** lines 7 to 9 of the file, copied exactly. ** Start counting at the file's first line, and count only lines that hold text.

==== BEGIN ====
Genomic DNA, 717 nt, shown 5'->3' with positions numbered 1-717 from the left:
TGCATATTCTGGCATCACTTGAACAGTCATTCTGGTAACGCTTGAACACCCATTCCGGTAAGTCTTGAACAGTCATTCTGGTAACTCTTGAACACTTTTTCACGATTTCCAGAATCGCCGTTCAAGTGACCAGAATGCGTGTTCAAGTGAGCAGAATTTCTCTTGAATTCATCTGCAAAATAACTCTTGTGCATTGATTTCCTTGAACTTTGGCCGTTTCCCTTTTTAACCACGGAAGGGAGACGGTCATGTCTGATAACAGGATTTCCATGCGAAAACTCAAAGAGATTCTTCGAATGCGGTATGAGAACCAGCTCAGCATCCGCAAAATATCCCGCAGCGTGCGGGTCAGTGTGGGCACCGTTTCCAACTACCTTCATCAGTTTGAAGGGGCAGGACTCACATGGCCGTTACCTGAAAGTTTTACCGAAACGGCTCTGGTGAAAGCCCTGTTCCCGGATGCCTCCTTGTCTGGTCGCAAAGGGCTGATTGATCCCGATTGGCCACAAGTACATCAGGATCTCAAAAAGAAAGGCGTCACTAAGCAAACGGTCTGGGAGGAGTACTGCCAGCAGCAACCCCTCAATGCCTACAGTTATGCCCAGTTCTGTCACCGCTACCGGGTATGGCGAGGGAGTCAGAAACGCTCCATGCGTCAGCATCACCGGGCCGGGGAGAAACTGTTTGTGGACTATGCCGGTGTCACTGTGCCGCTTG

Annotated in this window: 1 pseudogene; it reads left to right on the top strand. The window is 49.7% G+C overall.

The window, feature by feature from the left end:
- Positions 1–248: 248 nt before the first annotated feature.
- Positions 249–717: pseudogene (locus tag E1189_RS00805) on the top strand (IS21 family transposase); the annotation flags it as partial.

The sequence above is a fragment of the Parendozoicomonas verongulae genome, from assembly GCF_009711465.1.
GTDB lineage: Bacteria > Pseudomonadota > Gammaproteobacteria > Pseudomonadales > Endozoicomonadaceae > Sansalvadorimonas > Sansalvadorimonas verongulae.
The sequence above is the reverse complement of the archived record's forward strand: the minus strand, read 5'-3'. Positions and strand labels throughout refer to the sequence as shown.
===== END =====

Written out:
The sequence above is a fragment of the Parendozoicomonas verongulae genome, from assembly GCF_009711465.1.
GTDB lineage: Bacteria > Pseudomonadota > Gammaproteobacteria > Pseudomonadales > Endozoicomonadaceae > Sansalvadorimonas > Sansalvadorimonas verongulae.
The sequence above is the reverse complement of the archived record's forward strand: the minus strand, read 5'-3'. Positions and strand labels throughout refer to the sequence as shown.